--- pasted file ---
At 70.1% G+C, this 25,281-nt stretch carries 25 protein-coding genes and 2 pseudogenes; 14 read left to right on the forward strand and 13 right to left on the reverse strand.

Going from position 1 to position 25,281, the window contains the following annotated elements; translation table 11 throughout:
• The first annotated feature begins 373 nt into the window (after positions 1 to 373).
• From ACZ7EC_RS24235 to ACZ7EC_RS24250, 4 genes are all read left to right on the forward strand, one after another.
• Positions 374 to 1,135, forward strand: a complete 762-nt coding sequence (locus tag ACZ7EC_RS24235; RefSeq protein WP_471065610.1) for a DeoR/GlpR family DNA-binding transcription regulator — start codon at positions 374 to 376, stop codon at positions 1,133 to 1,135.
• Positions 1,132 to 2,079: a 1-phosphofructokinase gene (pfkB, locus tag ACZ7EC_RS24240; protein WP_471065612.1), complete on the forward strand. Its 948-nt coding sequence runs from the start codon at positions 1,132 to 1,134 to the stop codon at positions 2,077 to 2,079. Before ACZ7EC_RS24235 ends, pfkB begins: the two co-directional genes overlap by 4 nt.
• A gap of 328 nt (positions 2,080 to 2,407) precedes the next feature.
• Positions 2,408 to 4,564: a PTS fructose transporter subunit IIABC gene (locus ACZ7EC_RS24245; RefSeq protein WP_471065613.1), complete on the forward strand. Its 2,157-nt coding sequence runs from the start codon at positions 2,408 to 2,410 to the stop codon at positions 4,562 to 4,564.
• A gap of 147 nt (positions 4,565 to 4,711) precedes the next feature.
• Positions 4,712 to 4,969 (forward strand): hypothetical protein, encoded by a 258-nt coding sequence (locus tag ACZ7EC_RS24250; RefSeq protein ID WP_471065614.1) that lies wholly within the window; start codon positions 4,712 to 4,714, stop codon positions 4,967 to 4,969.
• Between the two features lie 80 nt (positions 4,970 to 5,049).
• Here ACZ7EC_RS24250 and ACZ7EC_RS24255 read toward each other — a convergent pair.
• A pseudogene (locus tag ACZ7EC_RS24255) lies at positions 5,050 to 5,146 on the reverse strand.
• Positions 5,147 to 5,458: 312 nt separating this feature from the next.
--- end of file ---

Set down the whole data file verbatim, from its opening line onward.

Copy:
At 70.1% G+C, this 25,281-nt stretch carries 25 protein-coding genes and 2 pseudogenes; 14 read left to right on the forward strand and 13 right to left on the reverse strand.

Going from position 1 to position 25,281, the window contains the following annotated elements; translation table 11 throughout:
• The first annotated feature begins 373 nt into the window (after positions 1 to 373).
• From ACZ7EC_RS24235 to ACZ7EC_RS24250, 4 genes are all read left to right on the forward strand, one after another.
• Positions 374 to 1,135, forward strand: a complete 762-nt coding sequence (locus tag ACZ7EC_RS24235; RefSeq protein WP_471065610.1) for a DeoR/GlpR family DNA-binding transcription regulator — start codon at positions 374 to 376, stop codon at positions 1,133 to 1,135.
• Positions 1,132 to 2,079: a 1-phosphofructokinase gene (pfkB, locus tag ACZ7EC_RS24240; protein WP_471065612.1), complete on the forward strand. Its 948-nt coding sequence runs from the start codon at positions 1,132 to 1,134 to the stop codon at positions 2,077 to 2,079. Before ACZ7EC_RS24235 ends, pfkB begins: the two co-directional genes overlap by 4 nt.
• A gap of 328 nt (positions 2,080 to 2,407) precedes the next feature.
• Positions 2,408 to 4,564: a PTS fructose transporter subunit IIABC gene (locus ACZ7EC_RS24245; RefSeq protein WP_471065613.1), complete on the forward strand. Its 2,157-nt coding sequence runs from the start codon at positions 2,408 to 2,410 to the stop codon at positions 4,562 to 4,564.
• A gap of 147 nt (positions 4,565 to 4,711) precedes the next feature.
• Positions 4,712 to 4,969 (forward strand): hypothetical protein, encoded by a 258-nt coding sequence (locus tag ACZ7EC_RS24250; RefSeq protein ID WP_471065614.1) that lies wholly within the window; start codon positions 4,712 to 4,714, stop codon positions 4,967 to 4,969.
• Between the two features lie 80 nt (positions 4,970 to 5,049).
• Here ACZ7EC_RS24250 and ACZ7EC_RS24255 read toward each other — a convergent pair.
• A pseudogene (locus tag ACZ7EC_RS24255) lies at positions 5,050 to 5,146 on the reverse strand.
• Positions 5,147 to 5,458: 312 nt separating this feature from the next.